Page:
Scotland to have low emission zone by 2018

Work to establish Scotland’s first low emission zone is continuing — with the LEZ expected to be in place by 2018 — according to a progress report on Scotland’s Cleaner Air Strategy, published this month.

In addition, four new air quality management areas (AQMAs) were set up in Scotland in 2016, bringing the total in the country to 38.

Work is ongoing to develop a Low Emission Framework for Scotland’s local authorities

Scotland has made ‘good progress’ on implementing the strategy, which was launched in November 2015 (see story), during its first full year in effect the report has suggested.

The strategy included plans for a National Low Emission Framework, public awareness campaigns to highlight issues around air quality and potential for more stringent air pollution limits.


To date, work on the Low Emission Framework, which is being led by Transport Scotland the country’s national transport agency, has included engagement with a ‘wide range’ of organisations on the development of criteria, tests and processes for the Framework.

The report stated: “The first LEZ location and size will be determined by air quality and transport modelling, together with other evidence on effectiveness, cost and benefit. In September 2016 the new programme for government confirmed that with the help of local authorities, we will identify and put in place the first LEZ by 2018, creating a legacy on which other areas can build.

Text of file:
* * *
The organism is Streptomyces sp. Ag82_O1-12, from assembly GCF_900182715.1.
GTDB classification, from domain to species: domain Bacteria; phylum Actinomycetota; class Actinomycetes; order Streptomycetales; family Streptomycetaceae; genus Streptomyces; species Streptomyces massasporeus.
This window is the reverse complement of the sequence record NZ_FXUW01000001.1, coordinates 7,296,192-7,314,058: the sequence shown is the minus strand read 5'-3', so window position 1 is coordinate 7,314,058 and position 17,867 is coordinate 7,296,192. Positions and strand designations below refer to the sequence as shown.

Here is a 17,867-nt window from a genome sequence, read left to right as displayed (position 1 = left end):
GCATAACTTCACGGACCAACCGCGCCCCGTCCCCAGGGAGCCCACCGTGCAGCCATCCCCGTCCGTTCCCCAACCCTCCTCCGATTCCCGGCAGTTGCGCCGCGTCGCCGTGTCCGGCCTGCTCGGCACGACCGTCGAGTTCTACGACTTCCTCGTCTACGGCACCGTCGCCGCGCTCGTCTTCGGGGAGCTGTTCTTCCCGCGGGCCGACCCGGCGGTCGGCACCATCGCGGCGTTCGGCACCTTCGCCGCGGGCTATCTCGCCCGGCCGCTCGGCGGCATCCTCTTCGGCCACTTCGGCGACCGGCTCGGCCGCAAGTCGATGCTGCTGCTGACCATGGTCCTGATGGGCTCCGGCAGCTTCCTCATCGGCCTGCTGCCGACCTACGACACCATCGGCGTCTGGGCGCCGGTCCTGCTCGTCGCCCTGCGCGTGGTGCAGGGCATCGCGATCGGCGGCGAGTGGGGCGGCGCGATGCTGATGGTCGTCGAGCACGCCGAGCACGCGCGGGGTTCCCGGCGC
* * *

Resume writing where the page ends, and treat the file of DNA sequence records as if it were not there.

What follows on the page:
“This challenging timescale requires detailed cross-organisational collaboration and cross-professional working. Transport Scotland is leading on engagement and evaluation of tools and support required to meet this commitment.”

Electric vehicles

Elsewhere the report notes that delivery of the ‘Switched on Scotland: A Roadmap to Widespread Adoption of Plug-In Vehicles’ strategy has also continued, with total investment at over £3.5 million and around 350 electric vehicles added to the public sector fleet.

A national framework of local incentives for electric vehicles has also been developed, which looks at the potential for Scottish local authorities to introduce measures which could encourage the uptake of electric vehicles.

On communications, the report details work which has included an academic study to develop a series of Scottish Air Quality Indicators (SAQI) — aimed at providing evaluation and reporting improvements across local authority datazones.


The report also details ongoing efforts to deliver a national air quality public awareness campaign, alongside organisations including SEPA, Transport Scotland, Health Protection Scotland and the NHS.

It states: “In its first year, the CAFS [Cleaner Air For Scotland] Communications Group has engaged with a wide range of organisations to understand existing communications activities, gaps in knowledge and awareness and existing resources that can be drawn from. In addition to individual engagement, a workshop was held that included non-governmental organisations (NGOs) and other organisations that are already operating in the field of air quality communications.”

Related Links

Cleaner Air for Scotland – Progress Report 2016


Comments are closed.

Help us break the news – share your information, opinion or analysis
Back to top